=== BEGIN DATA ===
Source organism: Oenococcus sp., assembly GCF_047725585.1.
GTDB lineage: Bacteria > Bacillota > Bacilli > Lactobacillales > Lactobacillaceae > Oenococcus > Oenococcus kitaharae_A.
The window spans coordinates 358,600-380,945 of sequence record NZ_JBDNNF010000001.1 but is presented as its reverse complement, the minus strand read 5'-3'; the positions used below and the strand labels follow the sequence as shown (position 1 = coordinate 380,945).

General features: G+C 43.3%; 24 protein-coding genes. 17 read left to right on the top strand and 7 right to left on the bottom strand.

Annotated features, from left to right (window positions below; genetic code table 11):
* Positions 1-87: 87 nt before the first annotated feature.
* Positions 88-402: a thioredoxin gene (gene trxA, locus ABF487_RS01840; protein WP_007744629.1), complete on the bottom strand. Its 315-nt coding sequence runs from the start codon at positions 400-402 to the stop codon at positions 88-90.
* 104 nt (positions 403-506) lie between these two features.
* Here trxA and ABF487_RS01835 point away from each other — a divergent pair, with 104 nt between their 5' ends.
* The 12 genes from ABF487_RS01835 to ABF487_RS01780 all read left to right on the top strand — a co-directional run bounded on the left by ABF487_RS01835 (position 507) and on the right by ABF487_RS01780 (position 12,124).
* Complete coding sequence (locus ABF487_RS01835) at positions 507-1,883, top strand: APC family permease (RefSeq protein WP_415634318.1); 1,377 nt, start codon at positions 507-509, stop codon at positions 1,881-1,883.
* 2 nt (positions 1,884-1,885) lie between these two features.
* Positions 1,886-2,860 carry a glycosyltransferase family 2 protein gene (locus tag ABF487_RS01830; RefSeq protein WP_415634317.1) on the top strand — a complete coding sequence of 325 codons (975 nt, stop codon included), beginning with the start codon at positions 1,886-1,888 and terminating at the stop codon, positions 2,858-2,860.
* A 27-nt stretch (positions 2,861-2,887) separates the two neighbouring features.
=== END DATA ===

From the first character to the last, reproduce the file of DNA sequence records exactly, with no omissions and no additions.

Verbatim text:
Source organism: Oenococcus sp., assembly GCF_047725585.1.
GTDB lineage: Bacteria > Bacillota > Bacilli > Lactobacillales > Lactobacillaceae > Oenococcus > Oenococcus kitaharae_A.
The window spans coordinates 358,600-380,945 of sequence record NZ_JBDNNF010000001.1 but is presented as its reverse complement, the minus strand read 5'-3'; the positions used below and the strand labels follow the sequence as shown (position 1 = coordinate 380,945).

General features: G+C 43.3%; 24 protein-coding genes. 17 read left to right on the top strand and 7 right to left on the bottom strand.

Annotated features, from left to right (window positions below; genetic code table 11):
* Positions 1-87: 87 nt before the first annotated feature.
* Positions 88-402: a thioredoxin gene (gene trxA, locus ABF487_RS01840; protein WP_007744629.1), complete on the bottom strand. Its 315-nt coding sequence runs from the start codon at positions 400-402 to the stop codon at positions 88-90.
* 104 nt (positions 403-506) lie between these two features.
* Here trxA and ABF487_RS01835 point away from each other — a divergent pair, with 104 nt between their 5' ends.
* The 12 genes from ABF487_RS01835 to ABF487_RS01780 all read left to right on the top strand — a co-directional run bounded on the left by ABF487_RS01835 (position 507) and on the right by ABF487_RS01780 (position 12,124).
* Complete coding sequence (locus ABF487_RS01835) at positions 507-1,883, top strand: APC family permease (RefSeq protein WP_415634318.1); 1,377 nt, start codon at positions 507-509, stop codon at positions 1,881-1,883.
* 2 nt (positions 1,884-1,885) lie between these two features.
* Positions 1,886-2,860 carry a glycosyltransferase family 2 protein gene (locus tag ABF487_RS01830; RefSeq protein WP_415634317.1) on the top strand — a complete coding sequence of 325 codons (975 nt, stop codon included), beginning with the start codon at positions 1,886-1,888 and terminating at the stop codon, positions 2,858-2,860.
* A 27-nt stretch (positions 2,861-2,887) separates the two neighbouring features.